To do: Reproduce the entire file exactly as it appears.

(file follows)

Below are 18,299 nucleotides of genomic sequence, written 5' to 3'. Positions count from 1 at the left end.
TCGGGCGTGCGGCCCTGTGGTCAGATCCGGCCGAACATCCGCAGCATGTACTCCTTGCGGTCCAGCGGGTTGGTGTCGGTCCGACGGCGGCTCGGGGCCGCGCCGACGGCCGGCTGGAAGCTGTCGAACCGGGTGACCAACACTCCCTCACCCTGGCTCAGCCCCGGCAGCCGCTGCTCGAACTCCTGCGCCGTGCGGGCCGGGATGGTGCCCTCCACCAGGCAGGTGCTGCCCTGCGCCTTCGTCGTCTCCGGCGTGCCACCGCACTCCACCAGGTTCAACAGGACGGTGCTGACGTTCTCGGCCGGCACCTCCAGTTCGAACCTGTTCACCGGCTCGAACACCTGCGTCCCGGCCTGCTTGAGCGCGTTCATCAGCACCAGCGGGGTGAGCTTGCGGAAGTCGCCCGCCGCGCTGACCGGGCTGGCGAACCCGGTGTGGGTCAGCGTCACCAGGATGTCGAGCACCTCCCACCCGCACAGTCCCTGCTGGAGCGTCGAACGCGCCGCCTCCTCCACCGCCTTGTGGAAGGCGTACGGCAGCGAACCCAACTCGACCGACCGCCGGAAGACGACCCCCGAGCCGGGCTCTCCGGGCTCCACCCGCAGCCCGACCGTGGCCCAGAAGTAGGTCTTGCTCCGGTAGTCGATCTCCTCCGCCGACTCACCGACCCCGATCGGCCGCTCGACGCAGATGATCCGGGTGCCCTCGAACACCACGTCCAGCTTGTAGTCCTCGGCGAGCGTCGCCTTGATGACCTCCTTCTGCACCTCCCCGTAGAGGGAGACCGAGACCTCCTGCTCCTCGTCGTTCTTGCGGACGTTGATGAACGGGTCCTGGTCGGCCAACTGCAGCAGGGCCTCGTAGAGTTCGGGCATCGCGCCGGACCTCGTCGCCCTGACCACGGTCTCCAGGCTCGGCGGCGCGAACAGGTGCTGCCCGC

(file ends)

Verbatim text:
Below are 18,299 nucleotides of genomic sequence, written 5' to 3'. Positions count from 1 at the left end.
TCGGGCGTGCGGCCCTGTGGTCAGATCCGGCCGAACATCCGCAGCATGTACTCCTTGCGGTCCAGCGGGTTGGTGTCGGTCCGACGGCGGCTCGGGGCCGCGCCGACGGCCGGCTGGAAGCTGTCGAACCGGGTGACCAACACTCCCTCACCCTGGCTCAGCCCCGGCAGCCGCTGCTCGAACTCCTGCGCCGTGCGGGCCGGGATGGTGCCCTCCACCAGGCAGGTGCTGCCCTGCGCCTTCGTCGTCTCCGGCGTGCCACCGCACTCCACCAGGTTCAACAGGACGGTGCTGACGTTCTCGGCCGGCACCTCCAGTTCGAACCTGTTCACCGGCTCGAACACCTGCGTCCCGGCCTGCTTGAGCGCGTTCATCAGCACCAGCGGGGTGAGCTTGCGGAAGTCGCCCGCCGCGCTGACCGGGCTGGCGAACCCGGTGTGGGTCAGCGTCACCAGGATGTCGAGCACCTCCCACCCGCACAGTCCCTGCTGGAGCGTCGAACGCGCCGCCTCCTCCACCGCCTTGTGGAAGGCGTACGGCAGCGAACCCAACTCGACCGACCGCCGGAAGACGACCCCCGAGCCGGGCTCTCCGGGCTCCACCCGCAGCCCGACCGTGGCCCAGAAGTAGGTCTTGCTCCGGTAGTCGATCTCCTCCGCCGACTCACCGACCCCGATCGGCCGCTCGACGCAGATGATCCGGGTGCCCTCGAACACCACGTCCAGCTTGTAGTCCTCGGCGAGCGTCGCCTTGATGACCTCCTTCTGCACCTCCCCGTAGAGGGAGACCGAGACCTCCTGCTCCTCGTCGTTCTTGCGGACGTTGATGAACGGGTCCTGGTCGGCCAACTGCAGCAGGGCCTCGTAGAGTTCGGGCATCGCGCCGGACCTCGTCGCCCTGACCACGGTCTCCAGGCTCGGCGGCGCGAACAGGTGCTGCCCGC